Development of Tombs

Our knowledge of the early stages of New Kingdom royal tomb development is hampered by a lack of evidence from early Dynasty 18. KV 39 is thought by some to be the earliest tomb cut in the Valley of the Kings, but it was extensively altered in later times (as recent investigations have shown) and its lower chambers are now inaccessible because of heavy rains and flooding that filled the tomb in 1994.    
It is still uncertain whether Hatshepsut or Thutmes I began KV 20. Burial chamber J2 contained two siliceous sandstone (sedimentary quartzite) sarcophagi [12339], one inscribed for Hatshepsut [12341], the other reinscribed for Thutmes I [12340]. It has been suggested that Thutmes I was responsible for cutting the part of the tomb preceding this chamber and that Hatshepsut then continued the work. Others believe Hatshepsut was solely responsible for the entire tomb.     12339 12341 12340
Thutmes III's tomb (KV 34) [17137], and one for his wife Hatshepsut-Meryet-Ra (KV 42) [14915, 15419] both have a rectangular burial chamber (J) with rounded corners, sometimes called "cartouche-shaped." KV 38 also has a similar burial chamber (J) [14899]. All three tombs have been said to be the work of Thutmes III.     17137 14915 15419 14899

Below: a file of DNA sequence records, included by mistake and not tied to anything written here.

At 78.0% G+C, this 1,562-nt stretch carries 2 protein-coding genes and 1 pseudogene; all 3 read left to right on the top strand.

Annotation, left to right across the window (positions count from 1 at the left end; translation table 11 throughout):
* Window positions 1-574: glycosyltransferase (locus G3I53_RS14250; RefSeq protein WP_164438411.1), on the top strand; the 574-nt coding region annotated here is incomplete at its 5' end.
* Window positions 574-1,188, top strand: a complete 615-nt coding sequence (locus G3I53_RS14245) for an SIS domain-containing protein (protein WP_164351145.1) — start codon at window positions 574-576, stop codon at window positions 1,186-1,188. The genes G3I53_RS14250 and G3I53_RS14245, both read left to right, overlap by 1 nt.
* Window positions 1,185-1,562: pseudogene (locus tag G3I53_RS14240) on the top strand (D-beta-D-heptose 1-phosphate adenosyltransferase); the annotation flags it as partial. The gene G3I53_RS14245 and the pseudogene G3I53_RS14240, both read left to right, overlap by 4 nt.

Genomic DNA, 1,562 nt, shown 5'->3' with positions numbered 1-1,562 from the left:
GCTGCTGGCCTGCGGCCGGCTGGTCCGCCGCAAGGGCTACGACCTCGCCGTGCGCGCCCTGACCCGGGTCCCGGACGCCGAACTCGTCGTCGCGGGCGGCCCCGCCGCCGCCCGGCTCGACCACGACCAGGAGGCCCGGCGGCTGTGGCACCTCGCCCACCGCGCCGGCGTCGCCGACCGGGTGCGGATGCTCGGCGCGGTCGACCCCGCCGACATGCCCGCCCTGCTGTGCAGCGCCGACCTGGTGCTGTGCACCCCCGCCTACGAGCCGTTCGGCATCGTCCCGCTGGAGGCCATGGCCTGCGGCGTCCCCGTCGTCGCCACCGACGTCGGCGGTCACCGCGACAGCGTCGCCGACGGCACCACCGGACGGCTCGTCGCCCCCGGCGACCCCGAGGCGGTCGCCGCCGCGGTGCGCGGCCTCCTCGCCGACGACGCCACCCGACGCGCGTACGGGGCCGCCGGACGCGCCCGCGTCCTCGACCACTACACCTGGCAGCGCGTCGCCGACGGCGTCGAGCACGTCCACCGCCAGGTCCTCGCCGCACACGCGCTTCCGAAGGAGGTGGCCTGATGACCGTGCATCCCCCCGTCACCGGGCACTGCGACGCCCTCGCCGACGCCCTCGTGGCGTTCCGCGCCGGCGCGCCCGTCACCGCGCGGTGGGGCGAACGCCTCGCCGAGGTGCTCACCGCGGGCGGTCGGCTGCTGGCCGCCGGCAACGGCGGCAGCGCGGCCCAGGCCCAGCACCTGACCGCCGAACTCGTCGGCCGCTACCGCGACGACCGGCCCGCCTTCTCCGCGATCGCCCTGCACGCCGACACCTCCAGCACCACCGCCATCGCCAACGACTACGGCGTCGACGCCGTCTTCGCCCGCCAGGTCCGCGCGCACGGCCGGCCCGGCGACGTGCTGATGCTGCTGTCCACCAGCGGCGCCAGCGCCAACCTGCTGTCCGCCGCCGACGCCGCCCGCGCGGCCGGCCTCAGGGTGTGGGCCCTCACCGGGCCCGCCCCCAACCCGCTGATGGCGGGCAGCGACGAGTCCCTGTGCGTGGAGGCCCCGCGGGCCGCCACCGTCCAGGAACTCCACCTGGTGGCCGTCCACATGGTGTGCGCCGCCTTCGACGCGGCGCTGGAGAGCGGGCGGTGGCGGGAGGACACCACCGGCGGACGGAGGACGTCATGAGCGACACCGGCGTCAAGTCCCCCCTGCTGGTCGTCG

KV 35, belonging to Amenhetep II, is typical of tombs of this dynasty [16915]. It has a burial chamber (J) divided into two parts: a pillared area in the front [13633], and a sunken part in the rear where the sarcophagus was placed [13550, 13551]. A small chamber was cut at the bottom of the well shaft in well chamber Ea [17138]. Four small, magical brick niches cut into the walls of the burial chamber appear for the first time in this tomb [17126] and continue into the reign of Merenptah.     16915 13633 13550 13551 17138 17126
Cut into the floor of burial chamber J of KV 22, built for Amenhetep III, are a canopic chest emplacement and a pair of rectangular depressions for sarcophagus supports [17130]. In addition to royal tombs, a number of private tombs were cut in Dynasty 18 in the Valley of the Kings. These generally have either a vertical shaft leading to the burial chamber (KV 36, KV 45, and KV 48 are among the many examples), or steps and a corridor (as in KV 12, KV 46, KV 49 [13681] and KV 55). The first group has wide chronological distribution; the second group dates from the reign of Amenhetep II to that of Amenhetep III.     17130 13681
Horemheb's tomb (KV 57), the last royal tomb of Dynasty 18, differs from earlier royal tombs by having a straight-line axis rather than a right-angle axis as was common earlier in the dynasty, signaling a shift in orientation that would continue into the next dynasty.    

Published or last modified on: August 23, 2002
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